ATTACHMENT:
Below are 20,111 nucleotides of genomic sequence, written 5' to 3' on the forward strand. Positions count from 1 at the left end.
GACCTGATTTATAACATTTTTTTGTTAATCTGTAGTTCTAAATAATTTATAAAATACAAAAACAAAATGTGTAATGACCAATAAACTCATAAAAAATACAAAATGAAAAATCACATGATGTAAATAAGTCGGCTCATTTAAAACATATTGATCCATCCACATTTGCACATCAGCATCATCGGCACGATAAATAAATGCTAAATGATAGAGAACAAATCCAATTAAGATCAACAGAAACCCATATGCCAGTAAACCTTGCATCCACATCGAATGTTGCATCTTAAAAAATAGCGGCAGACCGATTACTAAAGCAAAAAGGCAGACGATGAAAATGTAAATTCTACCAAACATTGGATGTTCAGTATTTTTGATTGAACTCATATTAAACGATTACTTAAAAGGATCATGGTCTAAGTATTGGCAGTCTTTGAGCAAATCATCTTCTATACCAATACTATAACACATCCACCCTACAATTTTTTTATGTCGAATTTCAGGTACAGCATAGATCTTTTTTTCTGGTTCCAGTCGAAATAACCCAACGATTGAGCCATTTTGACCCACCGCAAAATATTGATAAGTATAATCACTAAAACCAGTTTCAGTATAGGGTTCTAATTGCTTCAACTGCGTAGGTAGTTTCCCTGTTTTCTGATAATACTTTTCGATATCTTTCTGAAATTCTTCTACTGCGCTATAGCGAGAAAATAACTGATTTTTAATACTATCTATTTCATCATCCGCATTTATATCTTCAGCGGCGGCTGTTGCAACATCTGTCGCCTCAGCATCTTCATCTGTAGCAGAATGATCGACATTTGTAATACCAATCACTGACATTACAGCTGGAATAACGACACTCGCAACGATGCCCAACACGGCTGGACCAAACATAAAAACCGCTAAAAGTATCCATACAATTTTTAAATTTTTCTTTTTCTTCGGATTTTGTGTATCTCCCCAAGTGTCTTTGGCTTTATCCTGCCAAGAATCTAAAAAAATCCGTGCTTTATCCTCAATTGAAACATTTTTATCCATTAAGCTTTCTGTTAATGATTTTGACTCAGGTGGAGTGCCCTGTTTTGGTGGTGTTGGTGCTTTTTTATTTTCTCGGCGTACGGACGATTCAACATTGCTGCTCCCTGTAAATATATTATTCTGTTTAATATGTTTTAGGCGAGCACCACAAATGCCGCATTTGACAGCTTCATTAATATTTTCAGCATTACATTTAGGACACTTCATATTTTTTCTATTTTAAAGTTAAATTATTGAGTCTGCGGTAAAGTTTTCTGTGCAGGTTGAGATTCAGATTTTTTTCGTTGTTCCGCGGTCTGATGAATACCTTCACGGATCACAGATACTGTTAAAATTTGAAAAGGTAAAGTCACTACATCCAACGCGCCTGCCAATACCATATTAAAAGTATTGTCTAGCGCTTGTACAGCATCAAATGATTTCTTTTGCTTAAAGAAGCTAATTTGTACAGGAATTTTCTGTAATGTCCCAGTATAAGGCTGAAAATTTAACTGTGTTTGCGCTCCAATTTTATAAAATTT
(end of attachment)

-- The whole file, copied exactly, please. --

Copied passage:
Below are 20,111 nucleotides of genomic sequence, written 5' to 3' on the forward strand. Positions count from 1 at the left end.
GACCTGATTTATAACATTTTTTTGTTAATCTGTAGTTCTAAATAATTTATAAAATACAAAAACAAAATGTGTAATGACCAATAAACTCATAAAAAATACAAAATGAAAAATCACATGATGTAAATAAGTCGGCTCATTTAAAACATATTGATCCATCCACATTTGCACATCAGCATCATCGGCACGATAAATAAATGCTAAATGATAGAGAACAAATCCAATTAAGATCAACAGAAACCCATATGCCAGTAAACCTTGCATCCACATCGAATGTTGCATCTTAAAAAATAGCGGCAGACCGATTACTAAAGCAAAAAGGCAGACGATGAAAATGTAAATTCTACCAAACATTGGATGTTCAGTATTTTTGATTGAACTCATATTAAACGATTACTTAAAAGGATCATGGTCTAAGTATTGGCAGTCTTTGAGCAAATCATCTTCTATACCAATACTATAACACATCCACCCTACAATTTTTTTATGTCGAATTTCAGGTACAGCATAGATCTTTTTTTCTGGTTCCAGTCGAAATAACCCAACGATTGAGCCATTTTGACCCACCGCAAAATATTGATAAGTATAATCACTAAAACCAGTTTCAGTATAGGGTTCTAATTGCTTCAACTGCGTAGGTAGTTTCCCTGTTTTCTGATAATACTTTTCGATATCTTTCTGAAATTCTTCTACTGCGCTATAGCGAGAAAATAACTGATTTTTAATACTATCTATTTCATCATCCGCATTTATATCTTCAGCGGCGGCTGTTGCAACATCTGTCGCCTCAGCATCTTCATCTGTAGCAGAATGATCGACATTTGTAATACCAATCACTGACATTACAGCTGGAATAACGACACTCGCAACGATGCCCAACACGGCTGGACCAAACATAAAAACCGCTAAAAGTATCCATACAATTTTTAAATTTTTCTTTTTCTTCGGATTTTGTGTATCTCCCCAAGTGTCTTTGGCTTTATCCTGCCAAGAATCTAAAAAAATCCGTGCTTTATCCTCAATTGAAACATTTTTATCCATTAAGCTTTCTGTTAATGATTTTGACTCAGGTGGAGTGCCCTGTTTTGGTGGTGTTGGTGCTTTTTTATTTTCTCGGCGTACGGACGATTCAACATTGCTGCTCCCTGTAAATATATTATTCTGTTTAATATGTTTTAGGCGAGCACCACAAATGCCGCATTTGACAGCTTCATTAATATTTTCAGCATTACATTTAGGACACTTCATATTTTTTCTATTTTAAAGTTAAATTATTGAGTCTGCGGTAAAGTTTTCTGTGCAGGTTGAGATTCAGATTTTTTTCGTTGTTCCGCGGTCTGATGAATACCTTCACGGATCACAGATACTGTTAAAATTTGAAAAGGTAAAGTCACTACATCCAACGCGCCTGCCAATACCATATTAAAAGTATTGTCTAGCGCTTGTACAGCATCAAATGATTTCTTTTGCTTAAAGAAGCTAATTTGTACAGGAATTTTCTGTAATGTCCCAGTATAAGGCTGAAAATTTAACTGTGTTTGCGCTCCAATTTTATAAAATTT